It used to be simple before. You would congratulate people at Christmas and Easter. Now you have to text half your contacts for Holi and Diwali (India). Then you fast and stay silent during Nyepi (Balinese day of darkness) once a year, followed by setting up “penjors” for Galungan and Kuningan. Your best friend still wishes you Happy 4th of July (USA) every year and you even try to make it home for Maslenitsa (Russian pancake day) because your grandma will get upset if you don’t try her crepes – at least she makes them dairy and sugar free now – yei for grandmas going healthy!.
You learn a lot about yourself during the travels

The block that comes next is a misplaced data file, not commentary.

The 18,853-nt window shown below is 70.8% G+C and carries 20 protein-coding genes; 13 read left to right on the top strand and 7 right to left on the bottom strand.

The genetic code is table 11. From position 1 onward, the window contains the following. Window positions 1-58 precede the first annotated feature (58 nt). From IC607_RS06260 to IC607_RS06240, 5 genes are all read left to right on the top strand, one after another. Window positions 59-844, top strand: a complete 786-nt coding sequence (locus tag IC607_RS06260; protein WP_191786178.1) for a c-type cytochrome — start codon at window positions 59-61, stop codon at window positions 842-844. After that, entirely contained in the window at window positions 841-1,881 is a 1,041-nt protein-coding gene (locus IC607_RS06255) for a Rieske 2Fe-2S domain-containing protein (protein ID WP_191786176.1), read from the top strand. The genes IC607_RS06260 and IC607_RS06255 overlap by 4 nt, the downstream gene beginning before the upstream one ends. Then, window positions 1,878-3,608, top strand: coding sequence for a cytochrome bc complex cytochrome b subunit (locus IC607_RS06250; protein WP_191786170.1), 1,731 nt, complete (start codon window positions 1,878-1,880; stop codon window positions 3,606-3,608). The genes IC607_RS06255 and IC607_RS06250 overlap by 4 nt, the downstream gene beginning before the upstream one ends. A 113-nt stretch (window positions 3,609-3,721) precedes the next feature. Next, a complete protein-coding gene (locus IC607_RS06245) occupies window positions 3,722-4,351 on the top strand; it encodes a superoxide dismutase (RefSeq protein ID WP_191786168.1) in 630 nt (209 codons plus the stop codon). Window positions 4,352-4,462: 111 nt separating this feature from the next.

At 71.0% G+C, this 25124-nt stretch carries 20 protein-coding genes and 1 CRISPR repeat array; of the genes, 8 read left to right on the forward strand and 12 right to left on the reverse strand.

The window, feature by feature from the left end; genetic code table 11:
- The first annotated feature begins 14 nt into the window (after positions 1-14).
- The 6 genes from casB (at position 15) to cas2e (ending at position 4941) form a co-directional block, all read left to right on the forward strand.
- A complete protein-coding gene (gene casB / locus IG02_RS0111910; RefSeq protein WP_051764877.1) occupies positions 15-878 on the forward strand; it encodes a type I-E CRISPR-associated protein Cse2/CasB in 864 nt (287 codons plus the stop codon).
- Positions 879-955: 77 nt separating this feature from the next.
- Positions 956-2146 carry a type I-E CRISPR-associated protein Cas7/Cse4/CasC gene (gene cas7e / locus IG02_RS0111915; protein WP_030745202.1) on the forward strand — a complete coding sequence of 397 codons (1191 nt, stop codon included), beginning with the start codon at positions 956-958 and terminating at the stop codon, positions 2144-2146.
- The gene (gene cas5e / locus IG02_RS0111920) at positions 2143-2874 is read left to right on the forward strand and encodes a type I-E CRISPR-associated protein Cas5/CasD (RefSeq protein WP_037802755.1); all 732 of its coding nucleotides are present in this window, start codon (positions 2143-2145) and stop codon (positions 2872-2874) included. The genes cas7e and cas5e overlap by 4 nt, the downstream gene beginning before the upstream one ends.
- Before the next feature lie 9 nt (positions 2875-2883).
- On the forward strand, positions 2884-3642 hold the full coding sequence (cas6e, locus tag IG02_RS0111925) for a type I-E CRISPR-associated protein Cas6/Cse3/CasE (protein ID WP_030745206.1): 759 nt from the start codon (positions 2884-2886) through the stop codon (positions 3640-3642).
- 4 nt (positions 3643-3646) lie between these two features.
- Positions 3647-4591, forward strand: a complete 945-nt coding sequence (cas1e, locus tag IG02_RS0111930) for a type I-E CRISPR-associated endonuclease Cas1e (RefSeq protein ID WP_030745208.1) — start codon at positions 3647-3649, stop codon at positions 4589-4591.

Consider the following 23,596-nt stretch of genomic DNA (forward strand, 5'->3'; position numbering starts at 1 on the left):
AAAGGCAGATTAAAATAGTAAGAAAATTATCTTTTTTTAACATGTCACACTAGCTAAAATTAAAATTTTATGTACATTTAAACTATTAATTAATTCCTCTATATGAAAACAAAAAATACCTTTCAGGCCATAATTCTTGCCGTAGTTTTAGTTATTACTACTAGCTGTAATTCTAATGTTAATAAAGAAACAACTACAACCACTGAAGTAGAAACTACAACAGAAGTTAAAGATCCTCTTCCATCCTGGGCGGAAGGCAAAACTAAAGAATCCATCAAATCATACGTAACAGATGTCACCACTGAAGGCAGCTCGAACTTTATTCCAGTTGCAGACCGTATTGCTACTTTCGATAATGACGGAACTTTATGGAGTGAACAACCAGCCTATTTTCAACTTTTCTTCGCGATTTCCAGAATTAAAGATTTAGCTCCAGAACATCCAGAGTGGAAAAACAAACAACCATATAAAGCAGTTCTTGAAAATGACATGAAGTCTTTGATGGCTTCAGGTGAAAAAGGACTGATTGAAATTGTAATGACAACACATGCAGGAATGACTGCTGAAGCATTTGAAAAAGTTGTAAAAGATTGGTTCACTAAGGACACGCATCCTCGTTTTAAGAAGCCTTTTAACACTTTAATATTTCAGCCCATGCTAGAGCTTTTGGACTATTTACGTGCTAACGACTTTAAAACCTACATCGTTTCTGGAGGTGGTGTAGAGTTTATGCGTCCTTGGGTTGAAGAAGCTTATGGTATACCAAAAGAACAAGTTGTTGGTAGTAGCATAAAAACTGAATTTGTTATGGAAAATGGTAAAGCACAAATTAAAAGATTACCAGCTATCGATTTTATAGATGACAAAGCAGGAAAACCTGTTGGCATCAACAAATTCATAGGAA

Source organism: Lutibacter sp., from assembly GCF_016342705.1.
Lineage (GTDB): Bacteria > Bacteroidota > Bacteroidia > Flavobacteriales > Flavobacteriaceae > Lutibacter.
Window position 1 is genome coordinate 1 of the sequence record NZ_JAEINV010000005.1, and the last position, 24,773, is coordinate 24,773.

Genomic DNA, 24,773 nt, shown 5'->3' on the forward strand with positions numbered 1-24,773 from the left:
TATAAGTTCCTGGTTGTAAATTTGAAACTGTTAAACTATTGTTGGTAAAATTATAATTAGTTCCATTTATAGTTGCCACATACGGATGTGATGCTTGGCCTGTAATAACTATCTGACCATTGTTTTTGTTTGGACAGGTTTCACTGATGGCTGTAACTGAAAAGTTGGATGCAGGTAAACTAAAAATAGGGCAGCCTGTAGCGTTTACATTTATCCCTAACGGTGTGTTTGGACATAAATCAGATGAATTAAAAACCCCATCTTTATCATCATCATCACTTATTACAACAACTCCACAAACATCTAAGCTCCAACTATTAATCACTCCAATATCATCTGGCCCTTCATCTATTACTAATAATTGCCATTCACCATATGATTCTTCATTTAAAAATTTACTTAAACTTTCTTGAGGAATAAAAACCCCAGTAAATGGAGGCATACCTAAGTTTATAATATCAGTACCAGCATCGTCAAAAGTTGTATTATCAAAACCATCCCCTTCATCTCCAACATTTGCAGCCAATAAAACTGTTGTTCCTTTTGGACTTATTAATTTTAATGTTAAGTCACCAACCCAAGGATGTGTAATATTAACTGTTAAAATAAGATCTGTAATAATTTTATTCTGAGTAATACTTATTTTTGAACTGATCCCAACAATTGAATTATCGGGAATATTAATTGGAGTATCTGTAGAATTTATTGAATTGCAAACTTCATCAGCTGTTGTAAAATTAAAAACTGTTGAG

Are you tough enough to survive crazy heat, humidity or cold? How do you deal with the heart break that may come from long distance relationships that are often created with full-time travelling? How do you react to your family when you see them again after a while? Have you seen or experienced something during your trips that has caused you to re-think your entire existence? Have you learnt new techniques and skills? Have you spent time with the locals, getting to know their culture and ancient traditions? Have you experienced all kinds of extreme living conditions and pushed yourself to the limit?
I can’t tell you how much I have learnt from travelling the world. You could never get that from reading a book.
There’s no better feeling than crawling back into your own bed